In an effort to increase efficiencies and enhance customer service, city governments and municipalities are turning to document scanning as part of their digital initiatives. While completely paper-free operations and transactions are not always realistic in the public sector, document scanning services help close the gap between digital business process and hard copies. Before beginning a document imaging initiative, there are legal and management considerations to keep in mind.
Document Scanning Best Practice Considerations for Local Governments
- Have an implementation plan. The management of digital files poses the same challenges as their paper counterparts. Create a set of business and technical goals for the project, as well as an electronic records and imaging policy. Outline the type of documents that will be scanned, how they’ll be indexed, and how the various offices will keep up with the new processes.
- Know your state’s laws regarding the retention of hard and digital copies of documents. Many state archive offices have best practices and policies regarding the digital preservation of documents. Learn about these in advance to create policies and procedures for your own local government that ensure compliance with state and federal laws. Keep in mind that digital copies of documents may or may not take the place of hard copies.
- Consider document lifecycles. By law, local governments are required to maintain hard copies of certain original documents. Learn about the types of hard copies that the government offices need to retain and for how long. You’ll also need to know about the retention period of digital files. As part of the electronic records policy, outline a way to purge files after they exceed their retention requirements.
- Consider outsourcing document scanning services. A document imaging provider can be an integral part of a larger document management strategy. The professionals help streamline project implementation processes, document retrieval, file indexing and information distribution. They provide retention schedule management and handle the destruction of expired records. With modern character recognition capabilities, personnel can annotate, extract, redact and search for specific data within the documents without altering their original properties. The services can also aid in disaster recovery planning.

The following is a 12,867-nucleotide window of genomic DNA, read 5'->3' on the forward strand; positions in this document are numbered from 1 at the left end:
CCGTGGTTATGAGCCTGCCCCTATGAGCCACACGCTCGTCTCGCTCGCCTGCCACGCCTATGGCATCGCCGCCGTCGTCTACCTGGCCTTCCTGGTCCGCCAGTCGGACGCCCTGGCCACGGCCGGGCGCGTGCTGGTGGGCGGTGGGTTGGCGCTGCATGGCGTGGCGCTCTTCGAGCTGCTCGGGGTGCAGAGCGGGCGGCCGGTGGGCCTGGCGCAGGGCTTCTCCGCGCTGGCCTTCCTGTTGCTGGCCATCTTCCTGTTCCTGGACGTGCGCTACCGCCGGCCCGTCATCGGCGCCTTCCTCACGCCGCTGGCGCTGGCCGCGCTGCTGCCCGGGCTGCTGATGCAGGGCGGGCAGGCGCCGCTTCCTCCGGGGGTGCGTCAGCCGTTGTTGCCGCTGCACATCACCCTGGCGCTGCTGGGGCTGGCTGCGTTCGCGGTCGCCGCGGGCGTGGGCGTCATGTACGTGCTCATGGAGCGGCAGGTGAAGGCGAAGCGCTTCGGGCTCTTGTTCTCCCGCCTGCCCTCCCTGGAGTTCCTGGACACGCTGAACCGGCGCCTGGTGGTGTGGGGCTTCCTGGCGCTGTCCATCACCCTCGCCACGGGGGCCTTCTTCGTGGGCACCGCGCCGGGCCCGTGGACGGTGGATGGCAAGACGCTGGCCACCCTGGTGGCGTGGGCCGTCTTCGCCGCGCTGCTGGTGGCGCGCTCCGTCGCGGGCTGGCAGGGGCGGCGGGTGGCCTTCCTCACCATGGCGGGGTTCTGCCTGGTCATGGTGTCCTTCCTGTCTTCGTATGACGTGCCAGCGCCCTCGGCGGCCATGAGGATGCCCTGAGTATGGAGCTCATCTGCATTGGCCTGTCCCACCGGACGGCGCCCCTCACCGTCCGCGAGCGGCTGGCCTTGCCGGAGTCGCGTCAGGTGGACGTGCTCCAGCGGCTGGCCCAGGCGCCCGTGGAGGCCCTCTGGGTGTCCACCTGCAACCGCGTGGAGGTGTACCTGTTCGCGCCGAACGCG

- Don’t use just any document scanning service. While there are several document scanning services available, make sure the one that you choose for your government offices complies with applicable privacy and background check laws for all of the departments. When scanning documents for a health department, for example, those providing the scanning services may need to pass the same background check criteria as those in the medical field to ensure compliance with federal mandates.
The ideal scanning service is also one that has an established reputation and is not at risk for going out of business in the near future. The service should have a secure location for hard copies of documents, as well as a comprehensive emergency disaster plan for physical and digital files.
In addition to helping increase office-related efficiencies, a document scanning service is a great addition to include in your local government’s emergency disaster plan in the event that hard copies of documents are damaged. Polygon specializes in document restoration and offers scanning services as part of a custom document recovery plan. Contact Polygon to learn more about the document recovery services offered or about integrating its Direct Reaction Team® and Code Blue® services into your government’s emergency management plans.
[Photo by North Charleston via CC License 2.0]